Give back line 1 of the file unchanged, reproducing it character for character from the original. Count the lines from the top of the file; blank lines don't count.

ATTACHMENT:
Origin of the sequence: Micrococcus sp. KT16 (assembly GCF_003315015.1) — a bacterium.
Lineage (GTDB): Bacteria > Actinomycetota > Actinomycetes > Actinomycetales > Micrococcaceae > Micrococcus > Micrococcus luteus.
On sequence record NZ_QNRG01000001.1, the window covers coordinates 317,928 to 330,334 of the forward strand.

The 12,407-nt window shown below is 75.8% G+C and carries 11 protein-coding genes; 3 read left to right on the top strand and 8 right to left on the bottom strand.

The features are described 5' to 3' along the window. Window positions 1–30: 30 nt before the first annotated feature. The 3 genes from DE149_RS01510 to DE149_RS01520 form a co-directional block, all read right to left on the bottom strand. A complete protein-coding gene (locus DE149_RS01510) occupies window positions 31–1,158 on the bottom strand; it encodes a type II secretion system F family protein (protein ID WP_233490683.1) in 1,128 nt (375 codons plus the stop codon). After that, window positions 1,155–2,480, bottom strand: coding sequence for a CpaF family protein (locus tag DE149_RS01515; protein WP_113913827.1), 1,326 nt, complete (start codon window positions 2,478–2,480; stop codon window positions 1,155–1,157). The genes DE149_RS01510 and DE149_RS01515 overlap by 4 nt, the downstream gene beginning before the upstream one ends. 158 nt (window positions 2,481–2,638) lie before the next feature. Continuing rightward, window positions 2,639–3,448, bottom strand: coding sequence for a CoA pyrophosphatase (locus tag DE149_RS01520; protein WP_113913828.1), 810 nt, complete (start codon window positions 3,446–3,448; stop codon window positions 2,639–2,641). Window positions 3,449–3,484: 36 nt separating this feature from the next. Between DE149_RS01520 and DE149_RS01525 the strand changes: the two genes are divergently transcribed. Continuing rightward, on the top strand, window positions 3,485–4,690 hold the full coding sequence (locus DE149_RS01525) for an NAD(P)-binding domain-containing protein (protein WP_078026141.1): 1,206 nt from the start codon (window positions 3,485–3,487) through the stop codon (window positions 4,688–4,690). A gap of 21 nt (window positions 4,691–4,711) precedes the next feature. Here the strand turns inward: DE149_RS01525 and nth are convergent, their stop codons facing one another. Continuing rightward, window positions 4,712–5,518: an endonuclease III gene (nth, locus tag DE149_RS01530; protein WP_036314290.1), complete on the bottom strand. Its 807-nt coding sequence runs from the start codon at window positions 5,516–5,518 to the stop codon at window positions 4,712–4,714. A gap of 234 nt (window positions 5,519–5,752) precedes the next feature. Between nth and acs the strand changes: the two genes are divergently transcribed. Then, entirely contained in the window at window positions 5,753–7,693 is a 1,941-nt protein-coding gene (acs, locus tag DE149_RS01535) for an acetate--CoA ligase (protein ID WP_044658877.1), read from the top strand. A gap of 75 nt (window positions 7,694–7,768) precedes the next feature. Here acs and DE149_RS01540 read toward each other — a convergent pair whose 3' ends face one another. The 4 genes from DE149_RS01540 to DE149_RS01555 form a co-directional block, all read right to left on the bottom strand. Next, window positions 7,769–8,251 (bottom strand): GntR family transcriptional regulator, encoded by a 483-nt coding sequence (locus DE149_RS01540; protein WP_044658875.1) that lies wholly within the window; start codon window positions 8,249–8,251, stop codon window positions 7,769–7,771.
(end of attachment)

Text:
Origin of the sequence: Micrococcus sp. KT16 (assembly GCF_003315015.1) — a bacterium.